Unpacking 'What Josiah Saw'
Vincent Grashaw’s beguiling piece of Southern Gothic chews on the oppressive grasp of belief. Plus, this week's Field Notes From Hell.
Field Notes From Hell is Deep Cuts’ weekly email digest. Dispatches go out every Sunday, with handpicked horror news, capsule reviews, and outlook on upcoming titles you can watch.
The oppressive grasp of belief in ‘What Josiah Saw’
Unfolding at a pace and with a resolve akin to those of a William Faulkner novel — if one were to deal with ghosts, the occult, and folklore — Vincent Grashaw’s What Josiah Saw doesn't exactly take the shape of a modern horror film. It’s a slow, pensive, and ultimately tragic piece of Southern Gothic that pays its languishings and indulgences in full.
Set in a deadbeat Oklahoman town, the film follows the Grahams as they each try to reconcile their traumatic pasts. Josiah (Robert Patrick), the doting patriarch and ardent nonbeliever, gets a curious visitation in his dreams, prompting him and his dog-eyed son, Thomas (Scott Haze), to “do right” by Miriam, Josiah’s wife, who according to his vision is burning in Hellfire. Meanwhile, Thomas’ siblings, twins Mary (Kelli Garner) and Eli (Nick Stahl), find themselves back home in a bid to sell their old house and hopefully finally rid the demons from their pasts.
All this happens against a setting that emboldens wild beliefs, be that Christianity, the mob, or a gypsy cult. The horror is predicated solely on people’s inability to escape the grasp of things that they believe in, making the film more complex than having a singular antagonist. And the scary parts of What Josiah Saw aren’t the sudden bursts of violence nor the laborious violin screeches (as far as this writer's concerned, those are the film’s least effective parts).
What makes What Josiah Saw work, ultimately, is the straight causality of everything in the film: debts must be paid, secrets unearthed, sins fully atoned.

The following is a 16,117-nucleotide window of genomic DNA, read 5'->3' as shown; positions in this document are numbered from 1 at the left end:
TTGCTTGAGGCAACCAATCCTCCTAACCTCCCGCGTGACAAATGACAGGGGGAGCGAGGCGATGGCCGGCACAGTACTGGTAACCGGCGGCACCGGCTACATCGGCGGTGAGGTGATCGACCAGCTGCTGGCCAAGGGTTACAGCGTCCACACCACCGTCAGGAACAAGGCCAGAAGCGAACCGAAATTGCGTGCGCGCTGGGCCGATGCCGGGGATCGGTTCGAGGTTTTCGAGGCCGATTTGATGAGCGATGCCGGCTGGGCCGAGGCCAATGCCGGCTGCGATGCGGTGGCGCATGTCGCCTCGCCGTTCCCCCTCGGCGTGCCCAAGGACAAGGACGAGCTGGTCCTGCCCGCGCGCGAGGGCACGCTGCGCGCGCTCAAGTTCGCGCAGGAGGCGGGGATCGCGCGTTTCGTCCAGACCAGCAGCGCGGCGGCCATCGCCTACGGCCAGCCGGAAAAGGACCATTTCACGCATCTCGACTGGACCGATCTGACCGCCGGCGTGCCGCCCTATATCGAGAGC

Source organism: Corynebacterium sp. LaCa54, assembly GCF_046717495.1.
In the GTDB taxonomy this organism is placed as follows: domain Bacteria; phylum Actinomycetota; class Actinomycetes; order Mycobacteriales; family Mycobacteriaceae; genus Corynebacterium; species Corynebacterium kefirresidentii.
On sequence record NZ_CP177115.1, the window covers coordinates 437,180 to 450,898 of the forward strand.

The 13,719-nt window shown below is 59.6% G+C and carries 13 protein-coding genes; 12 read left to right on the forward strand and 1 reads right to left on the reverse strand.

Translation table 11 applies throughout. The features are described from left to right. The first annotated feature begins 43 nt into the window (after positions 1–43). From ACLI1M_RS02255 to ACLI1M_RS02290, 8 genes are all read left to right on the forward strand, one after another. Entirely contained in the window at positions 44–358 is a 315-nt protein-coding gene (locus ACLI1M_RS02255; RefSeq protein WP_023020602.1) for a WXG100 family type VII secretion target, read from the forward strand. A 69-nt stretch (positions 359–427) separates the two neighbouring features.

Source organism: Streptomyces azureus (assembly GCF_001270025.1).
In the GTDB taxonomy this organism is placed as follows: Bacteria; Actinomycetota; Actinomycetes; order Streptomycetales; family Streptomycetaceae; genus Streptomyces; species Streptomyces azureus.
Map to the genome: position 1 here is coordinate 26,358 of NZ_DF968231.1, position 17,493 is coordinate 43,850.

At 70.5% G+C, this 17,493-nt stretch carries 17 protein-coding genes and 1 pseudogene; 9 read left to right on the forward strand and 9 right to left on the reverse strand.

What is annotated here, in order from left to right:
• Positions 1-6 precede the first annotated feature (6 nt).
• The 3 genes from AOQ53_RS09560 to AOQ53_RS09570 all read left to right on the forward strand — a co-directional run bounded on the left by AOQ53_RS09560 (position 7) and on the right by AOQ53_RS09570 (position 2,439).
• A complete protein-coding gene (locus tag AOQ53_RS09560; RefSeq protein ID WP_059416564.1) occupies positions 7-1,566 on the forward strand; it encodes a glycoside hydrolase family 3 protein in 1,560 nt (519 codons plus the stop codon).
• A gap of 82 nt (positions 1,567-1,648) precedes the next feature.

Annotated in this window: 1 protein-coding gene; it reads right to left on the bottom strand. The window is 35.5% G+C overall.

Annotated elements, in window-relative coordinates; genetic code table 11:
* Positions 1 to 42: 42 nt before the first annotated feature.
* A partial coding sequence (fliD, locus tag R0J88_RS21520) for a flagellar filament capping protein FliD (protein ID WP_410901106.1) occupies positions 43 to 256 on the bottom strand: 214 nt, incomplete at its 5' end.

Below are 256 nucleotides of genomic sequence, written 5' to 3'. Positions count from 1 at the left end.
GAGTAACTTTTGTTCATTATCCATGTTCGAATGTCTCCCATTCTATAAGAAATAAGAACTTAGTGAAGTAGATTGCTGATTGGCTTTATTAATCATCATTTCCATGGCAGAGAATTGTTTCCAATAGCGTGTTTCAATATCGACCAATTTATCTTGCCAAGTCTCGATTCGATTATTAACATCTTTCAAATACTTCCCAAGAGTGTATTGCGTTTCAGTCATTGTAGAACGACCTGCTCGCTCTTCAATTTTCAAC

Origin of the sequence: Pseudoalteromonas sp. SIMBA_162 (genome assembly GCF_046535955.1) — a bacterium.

Deep Cuts is a reader-supported publication. To receive new posts and support my work, consider becoming a free or paid subscriber.
The Sandman is pretty great. I haven’t read the graphic novel, but I’m hearing from fans that this is the most un-Netflix of adaptations. And for a Netflix adaptation, I consider that a win.
It’s no spike in quality from its first pack, but at least this season of American Horror Stories has interesting (read: not lazy) ideas. This week’s “Milkmaids” confronts the COVID-19/credit-grabbing-men zeitgeist of the 2020s by telling a story about a smallpox outbreak set in the 1750s.
They/Them is a total miss. Panderous, bland, and ultimately meaningless. Leigh Janiak’s Fear Street is better.
The bloody news
Shudder is kicking off its 61-Day Halloween Event with the release of V/H/S/99, a new Edgar Allan Poe adaptation called Raven’s Hollow, an untitled Boulet Brothers project, and a whole lot more — watch the sizzle reel here.
Lauren Ambrose (Dorothy from Apple TV+’s Servant) is joining Season Two of Yellowjackets. She’s playing the adult version of Van.
Stephen King has watched Netflix’s Mr. Hannigan Phone, a production that translates his four-part novella collection If It Bleeds. And according to King, “it’s nothing short of brilliant.”
New trailers this week:
The increasingly common tech-becomes-sentient-killer trope continues in Margaux;
Luca Guadagnino’s (curiously Armie-less) cannibal romantic thriller — Bones and All — gets a 30-second teaser trailer;
The Menu serves up some curious thrills with its trailer.
Aug 17, 2022: Jordan Peele’s Nope is having its theatrical release this week in the Philippines (where I am currently).
Aug 18, 2022: Shudder is finally releasing Glorious to the world, a film that I fondly advertised as ‘Ryan Kwanten in his undies cutting deals with a Lovecraftian monster on the other side of a glory hole.’
Aug 19, 2022: Orphan: First Kill is hitting VOD shelves.
Thank you for reading Field Notes From Hell. If you like what you read, I’d appreciate it if you shared it with a friend.